Thursday, July 14, 2016

I Am From version 2.0, the foodie version...

It's as if for the last month I've had no desire to write, as if sitting down in front of the computer was something to dread instead of something to enjoy.  Perhaps I felt compelled to write something deep and profound in light of the heaviness in the news lately, but the deep and profound well within me seems to have run dry.  Then on a wonderful, but all too short, getaway to the beach I read a post by writing coach Ann Kroeker in which she reminded me of the fun I had writing I Am From.  On the drive home, the idea and inspiration for "I Am From version 2.0, the foodie version" gave me back the desire to sit down at the computer and write, simply for the joy of it.

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I am from Mama's homemade bread, warm from the oven and smeared with melting Gold-n-Soft margarine.  I am from Daddy's attempts at making chili, too spicy for my little girl liking, but tempered by the crumbled up saltines mixed into my  bowl.  I am from thrifty meals made for a family of nine, pinto beans cooked with ham hock with a side of golden cornbread, potato soup flecked with specks of black pepper and little pools of yellow butter floating on top, creamed tuna on toast or crackers, which is way better than you'd think, unlike the oh so dreaded liver and onions.  

I am from cornbread crusted panfried trout caught in local rivers. I am from clams freshly dug on the Oregon coast and brought home and made into creamy chowder.  I am from sour green apples stolen off the neighbor's tree and eaten with glee in spite of the warning of impending tummy aches.  I am from sun warmed strawberries eaten off the plant when we were supposed to be picking them for money. I am from icy cold watermelon eaten in the summer sprinkled with a touch of salt and eaten outside so we could spit out the seeds.  I am from homemade jams and home canned fruits and vegetables. I am from salads made with iceberg lettuce, because that's the only kind of lettuce we had, dressed with a plain dollop of mayonnaise.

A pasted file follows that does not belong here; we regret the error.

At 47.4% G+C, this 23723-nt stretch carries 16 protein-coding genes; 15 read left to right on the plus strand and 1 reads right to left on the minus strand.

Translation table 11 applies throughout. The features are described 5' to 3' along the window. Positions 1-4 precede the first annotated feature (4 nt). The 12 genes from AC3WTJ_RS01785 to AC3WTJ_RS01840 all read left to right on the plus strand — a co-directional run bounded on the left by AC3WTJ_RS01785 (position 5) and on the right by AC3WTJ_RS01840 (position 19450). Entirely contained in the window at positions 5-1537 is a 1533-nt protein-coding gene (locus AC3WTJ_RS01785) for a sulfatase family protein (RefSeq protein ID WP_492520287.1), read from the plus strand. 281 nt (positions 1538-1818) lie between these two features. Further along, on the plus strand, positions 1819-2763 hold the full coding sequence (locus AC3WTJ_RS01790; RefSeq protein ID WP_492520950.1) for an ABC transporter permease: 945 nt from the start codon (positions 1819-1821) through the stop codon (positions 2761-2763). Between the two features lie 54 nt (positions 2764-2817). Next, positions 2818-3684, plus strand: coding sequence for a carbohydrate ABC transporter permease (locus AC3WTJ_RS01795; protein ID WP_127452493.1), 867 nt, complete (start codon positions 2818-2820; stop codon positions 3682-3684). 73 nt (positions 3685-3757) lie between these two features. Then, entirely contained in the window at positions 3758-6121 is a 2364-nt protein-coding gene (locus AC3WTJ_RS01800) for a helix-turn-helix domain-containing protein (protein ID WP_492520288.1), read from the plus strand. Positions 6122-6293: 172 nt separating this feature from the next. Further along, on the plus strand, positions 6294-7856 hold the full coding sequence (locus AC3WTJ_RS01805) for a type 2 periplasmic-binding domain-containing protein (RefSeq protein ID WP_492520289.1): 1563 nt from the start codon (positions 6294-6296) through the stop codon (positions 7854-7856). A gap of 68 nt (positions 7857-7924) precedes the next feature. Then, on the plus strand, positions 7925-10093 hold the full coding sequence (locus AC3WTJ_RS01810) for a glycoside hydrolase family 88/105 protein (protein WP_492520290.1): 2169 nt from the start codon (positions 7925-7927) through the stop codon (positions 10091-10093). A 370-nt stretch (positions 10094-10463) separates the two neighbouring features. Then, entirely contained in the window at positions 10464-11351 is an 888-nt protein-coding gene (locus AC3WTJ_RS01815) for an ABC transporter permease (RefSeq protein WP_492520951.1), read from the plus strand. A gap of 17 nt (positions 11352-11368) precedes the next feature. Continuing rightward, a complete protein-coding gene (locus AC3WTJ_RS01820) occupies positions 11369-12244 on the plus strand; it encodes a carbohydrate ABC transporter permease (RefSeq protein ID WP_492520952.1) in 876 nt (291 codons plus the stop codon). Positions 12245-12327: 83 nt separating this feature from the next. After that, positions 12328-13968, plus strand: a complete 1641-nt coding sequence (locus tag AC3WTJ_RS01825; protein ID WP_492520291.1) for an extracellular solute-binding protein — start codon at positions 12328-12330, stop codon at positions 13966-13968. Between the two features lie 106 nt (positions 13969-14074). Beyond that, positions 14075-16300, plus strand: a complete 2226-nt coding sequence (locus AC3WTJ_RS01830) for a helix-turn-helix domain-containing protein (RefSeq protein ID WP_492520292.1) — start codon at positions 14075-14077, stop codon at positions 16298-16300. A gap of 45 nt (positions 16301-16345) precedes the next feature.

I am from Sunday pot roast cooked with potatoes and carrots and a few garlic cloves tucked into cuts Mama had made in the meat before she cooked it.  The delicious garlic, meaty smell of it wafted out of the oven and clear out to the front porch to greet us when we got home from Sunday morning church. I am from picnic lunches of crunchy fried chicken and homemade potato salad and deviled eggs.  I am from boiled corn on the cob, dripping with butter and sprinkled with salt.  I am from fresh green beans simmered with onion and bacon. I am from Mama's chocolate cake with peanut butter frosting, from her pumpkin and apple pies. I am from Thanksgiving turkey dinners with Mama's homemade dressing that I've yet to make as good as she did.  I am from homemade Christmas fudge and candies, from sugar cookies and date rolls and the cookies Mama made that were shaped like eights.